Nature writ large is filled with examples of transformative chemical reactions that take place in the solid state—minerals found deep underground or on the surface of the earth that undergo chemical reactions over time when they are subjected to the right mix of environmental conditions.
The same cannot always be said for synthetic chemistry at the industrial scale. Factories that make pharmaceutical drugs and ore processing plants where precious metals are extracted from mined minerals tend to rely not on solids but solution chemistry—mixing salts or rocks with large volumes of often highly corrosive or toxic liquids to achieve chemical reactions and extract useful products. Those solvents, besides being expensive, often corrosive, and sometimes toxic to the environment, may be dangerously volatile—even explosive.
Now a team of researchers led by Tomislav Friščić, a professor at McGill University, is developing new approaches to chemical synthesis and mineral processing based on solid-state chemistry—and inspired by examples from nature.
At the 23rd Congress and General Assembly of the International Union of Crystallography, held August 5-12, 2014 in Montreal, Friščić will describe some of his unconventional approaches and how they promise better, safer and far less expensive methods for extracting metals from mineral ores as well as for the scalable synthesis of pharmaceutical drugs.
"You can use solid-state chemistry to make these materials much easier and cheaper, without the use of aggressive solvents or high temperatures," Friščić said.
Some of his favorite laboratory techniques include pounding materials with steel balls and leaving reactants to sit for days in swampy air. "We are trying to mimic what nature does," he said.
Accelerated Aging—A Lesson from Seagulls
Minerals are generally more or less inert materials—think of a handful of stones—and a whole industry exists for extracting useful ores from minerals taken from mines. But ore extraction usually relies on methods that involve mixing the minerals with massive amounts of volatile solvents at high temperatures.
One of the processes Friščić and his colleagues are seeking to mimic is the accelerated aging of minerals, a methodology inspired by weathering processes which occurs naturally in many places on Earth where the right conditions exist, such as in rocky coastal areas.
Drivers enjoying a wending ride along Highway 1 in California this summer can see examples of accelerated aging in the surf-battered rocks dotting the Pacific coast. Covered for much of the day with gulls and other birds, these rocks appear to be splattered with white paint because the mineral composition of rocky surfaces change due to the aging brought about by organic compounds in the bird poop mixed with the moist ocean air and the heat-baking sun.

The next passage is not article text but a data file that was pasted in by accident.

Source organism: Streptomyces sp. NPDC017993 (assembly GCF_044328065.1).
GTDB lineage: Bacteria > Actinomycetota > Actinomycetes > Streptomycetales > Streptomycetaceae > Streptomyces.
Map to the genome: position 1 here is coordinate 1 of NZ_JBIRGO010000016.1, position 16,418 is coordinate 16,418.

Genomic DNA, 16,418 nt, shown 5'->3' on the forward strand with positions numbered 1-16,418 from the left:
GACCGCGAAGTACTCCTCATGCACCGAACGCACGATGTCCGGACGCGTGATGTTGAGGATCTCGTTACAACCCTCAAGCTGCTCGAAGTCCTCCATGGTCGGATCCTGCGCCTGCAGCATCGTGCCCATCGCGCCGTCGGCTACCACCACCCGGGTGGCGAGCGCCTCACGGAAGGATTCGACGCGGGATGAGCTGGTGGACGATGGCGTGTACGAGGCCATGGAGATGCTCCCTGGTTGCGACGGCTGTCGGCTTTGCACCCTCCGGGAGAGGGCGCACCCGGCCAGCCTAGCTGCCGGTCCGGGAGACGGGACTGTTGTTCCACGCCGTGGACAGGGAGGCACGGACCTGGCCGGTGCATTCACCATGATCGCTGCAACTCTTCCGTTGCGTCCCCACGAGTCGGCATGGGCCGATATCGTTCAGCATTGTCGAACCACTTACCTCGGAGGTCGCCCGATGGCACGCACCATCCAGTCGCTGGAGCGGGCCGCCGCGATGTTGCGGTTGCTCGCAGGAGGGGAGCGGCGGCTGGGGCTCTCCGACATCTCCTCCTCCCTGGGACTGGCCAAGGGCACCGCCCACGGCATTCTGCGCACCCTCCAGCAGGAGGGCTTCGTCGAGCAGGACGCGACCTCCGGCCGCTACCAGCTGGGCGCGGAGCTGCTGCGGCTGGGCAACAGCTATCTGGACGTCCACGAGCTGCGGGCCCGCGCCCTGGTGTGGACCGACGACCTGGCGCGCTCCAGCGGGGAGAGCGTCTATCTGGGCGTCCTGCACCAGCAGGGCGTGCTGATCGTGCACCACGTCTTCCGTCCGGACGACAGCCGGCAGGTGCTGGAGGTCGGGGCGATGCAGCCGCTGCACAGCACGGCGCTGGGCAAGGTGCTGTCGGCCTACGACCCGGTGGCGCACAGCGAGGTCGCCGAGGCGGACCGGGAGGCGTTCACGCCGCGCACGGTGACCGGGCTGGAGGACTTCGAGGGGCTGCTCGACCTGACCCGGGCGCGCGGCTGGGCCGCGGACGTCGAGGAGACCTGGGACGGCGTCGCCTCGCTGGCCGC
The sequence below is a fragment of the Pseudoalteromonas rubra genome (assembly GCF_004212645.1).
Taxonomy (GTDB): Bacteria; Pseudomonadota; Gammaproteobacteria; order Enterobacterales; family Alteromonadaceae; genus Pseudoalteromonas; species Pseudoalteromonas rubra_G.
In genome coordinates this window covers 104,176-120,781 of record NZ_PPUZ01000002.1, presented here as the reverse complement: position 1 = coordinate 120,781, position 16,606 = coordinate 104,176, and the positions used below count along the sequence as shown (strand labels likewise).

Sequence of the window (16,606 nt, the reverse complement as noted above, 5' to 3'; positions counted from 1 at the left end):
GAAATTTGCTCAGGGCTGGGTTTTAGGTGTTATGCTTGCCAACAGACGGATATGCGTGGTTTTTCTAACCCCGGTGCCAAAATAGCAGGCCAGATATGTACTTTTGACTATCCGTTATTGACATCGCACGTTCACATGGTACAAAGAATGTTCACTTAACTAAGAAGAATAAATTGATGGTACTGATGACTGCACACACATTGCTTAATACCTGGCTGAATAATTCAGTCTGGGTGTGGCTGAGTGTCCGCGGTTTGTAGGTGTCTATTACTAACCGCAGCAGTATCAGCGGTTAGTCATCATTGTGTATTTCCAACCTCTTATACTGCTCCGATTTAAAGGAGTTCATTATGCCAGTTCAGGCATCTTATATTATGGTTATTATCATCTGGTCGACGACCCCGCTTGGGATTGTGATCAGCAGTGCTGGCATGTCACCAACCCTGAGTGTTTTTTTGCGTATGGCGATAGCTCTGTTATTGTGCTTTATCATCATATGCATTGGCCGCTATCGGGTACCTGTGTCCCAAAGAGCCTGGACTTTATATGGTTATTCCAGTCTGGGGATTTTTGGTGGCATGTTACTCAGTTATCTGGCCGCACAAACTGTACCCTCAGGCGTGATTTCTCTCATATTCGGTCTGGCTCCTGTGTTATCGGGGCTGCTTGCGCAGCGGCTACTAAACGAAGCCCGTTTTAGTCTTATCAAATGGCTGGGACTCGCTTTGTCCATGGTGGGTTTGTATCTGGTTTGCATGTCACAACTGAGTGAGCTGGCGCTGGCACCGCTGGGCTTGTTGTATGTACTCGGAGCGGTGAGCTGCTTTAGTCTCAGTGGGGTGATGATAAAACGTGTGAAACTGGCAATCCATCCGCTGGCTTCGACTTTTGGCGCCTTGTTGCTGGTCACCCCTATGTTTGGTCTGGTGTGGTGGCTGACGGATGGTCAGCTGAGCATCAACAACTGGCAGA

Inspired by that picture, Friščić has developed simple methods in the laboratory for mimicking this natural process by exposing mixtures of reactants to selected mild conditions of humidity and temperature—methods that hold great promise for ore extraction and other applications that would not rely on dangerous solvents and would use far less energy, he said.
In Montreal, he will describe some of the initial experiments in which he mixed zinc with an organic compound derived from oxalic acid, left them at room temperature at high humidity for one week and derived from this 10-20 grams of microporous metal-organic frameworks—valuable materials for applications like carbon sequestration, gas sensing or solar panel production.
"I sometimes call accelerated aging the lazy man's chemistry because you can induce chemical changes without the input of a lot of external energy," he said.
Milling—An Ancient Process Yielding New Results
Another approach Friščić and his colleagues are developing is based on physically milling materials the way people have done since ancient times using a mortar and pestle.
According to research by Laszlo Takacs at the University of Maryland, Baltimore County, the first recorded example of a chemical process involving milling was practiced more than 2,000 years ago when stones of the mineral cinnabar were ground with vinegar in copper vessels to extract mercury.
Similar processes for triggering reactions and extracting useful chemicals could be implemented on industrial scales today, Friščić said, if we better understood how the milling process works.
Asking that question, Friščić and a team of colleagues from Croatia, UK and Germany recently sought to get a better picture of what happens inside a shaker ball mill, a rapidly oscillating container in which chemical reactions are induced by pulverizing material with falling steel balls. The team obtained the support of the European Synchrotron Radiation Facility to bombard a ball mill with high energy X-rays as it mixed metal oxides and organic molecules together.
Nobody has ever applied this type of analysis to a milling process before, and it showed that as the grinding occurred, short-lived and previously unknown chemical intermediates were created in the process, some lasting only for a few seconds.
Understanding what these intermediates are and how they can be stabilized or otherwise exploited holds great promise for discovering new milling procedures on the industrial scale that will increase the speed, decrease the cost and eliminate the toxic waste of traditional solvent-based processes, Friščić said.
"Developing methods of solvent-free synthesis today is a bit like developing organic chemistry in the 1830s," Friščić said. "There is a lot of testing and detective work while trying to connect the dots. That provides particular pleasure."
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